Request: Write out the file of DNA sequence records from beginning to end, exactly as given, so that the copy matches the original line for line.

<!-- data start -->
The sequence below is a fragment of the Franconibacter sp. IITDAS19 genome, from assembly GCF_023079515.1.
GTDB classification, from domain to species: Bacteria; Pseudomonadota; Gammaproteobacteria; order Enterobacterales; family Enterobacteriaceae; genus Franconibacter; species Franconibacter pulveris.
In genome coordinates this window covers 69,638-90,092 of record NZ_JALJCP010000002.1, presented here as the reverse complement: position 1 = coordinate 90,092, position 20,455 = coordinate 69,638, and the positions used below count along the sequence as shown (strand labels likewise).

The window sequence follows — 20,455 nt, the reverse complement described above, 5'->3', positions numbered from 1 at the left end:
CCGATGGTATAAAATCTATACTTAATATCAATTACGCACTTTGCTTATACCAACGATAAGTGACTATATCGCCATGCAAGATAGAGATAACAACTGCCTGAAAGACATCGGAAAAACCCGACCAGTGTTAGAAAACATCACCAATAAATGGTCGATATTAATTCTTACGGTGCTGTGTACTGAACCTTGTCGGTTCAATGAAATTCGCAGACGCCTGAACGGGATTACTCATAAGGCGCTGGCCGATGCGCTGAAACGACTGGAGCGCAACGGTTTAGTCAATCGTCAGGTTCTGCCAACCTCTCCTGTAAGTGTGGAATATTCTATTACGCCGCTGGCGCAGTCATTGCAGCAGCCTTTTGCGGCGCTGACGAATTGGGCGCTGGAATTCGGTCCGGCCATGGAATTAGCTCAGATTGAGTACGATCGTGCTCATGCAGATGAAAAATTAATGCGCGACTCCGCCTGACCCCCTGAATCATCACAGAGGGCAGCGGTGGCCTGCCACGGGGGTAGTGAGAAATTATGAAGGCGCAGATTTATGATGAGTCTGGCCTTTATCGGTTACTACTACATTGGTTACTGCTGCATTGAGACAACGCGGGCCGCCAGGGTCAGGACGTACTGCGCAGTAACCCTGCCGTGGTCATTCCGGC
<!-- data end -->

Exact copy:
The sequence below is a fragment of the Franconibacter sp. IITDAS19 genome, from assembly GCF_023079515.1.
GTDB classification, from domain to species: Bacteria; Pseudomonadota; Gammaproteobacteria; order Enterobacterales; family Enterobacteriaceae; genus Franconibacter; species Franconibacter pulveris.
In genome coordinates this window covers 69,638-90,092 of record NZ_JALJCP010000002.1, presented here as the reverse complement: position 1 = coordinate 90,092, position 20,455 = coordinate 69,638, and the positions used below count along the sequence as shown (strand labels likewise).

The window sequence follows — 20,455 nt, the reverse complement described above, 5'->3', positions numbered from 1 at the left end:
CCGATGGTATAAAATCTATACTTAATATCAATTACGCACTTTGCTTATACCAACGATAAGTGACTATATCGCCATGCAAGATAGAGATAACAACTGCCTGAAAGACATCGGAAAAACCCGACCAGTGTTAGAAAACATCACCAATAAATGGTCGATATTAATTCTTACGGTGCTGTGTACTGAACCTTGTCGGTTCAATGAAATTCGCAGACGCCTGAACGGGATTACTCATAAGGCGCTGGCCGATGCGCTGAAACGACTGGAGCGCAACGGTTTAGTCAATCGTCAGGTTCTGCCAACCTCTCCTGTAAGTGTGGAATATTCTATTACGCCGCTGGCGCAGTCATTGCAGCAGCCTTTTGCGGCGCTGACGAATTGGGCGCTGGAATTCGGTCCGGCCATGGAATTAGCTCAGATTGAGTACGATCGTGCTCATGCAGATGAAAAATTAATGCGCGACTCCGCCTGACCCCCTGAATCATCACAGAGGGCAGCGGTGGCCTGCCACGGGGGTAGTGAGAAATTATGAAGGCGCAGATTTATGATGAGTCTGGCCTTTATCGGTTACTACTACATTGGTTACTGCTGCATTGAGACAACGCGGGCCGCCAGGGTCAGGACGTACTGCGCAGTAACCCTGCCGTGGTCATTCCGGC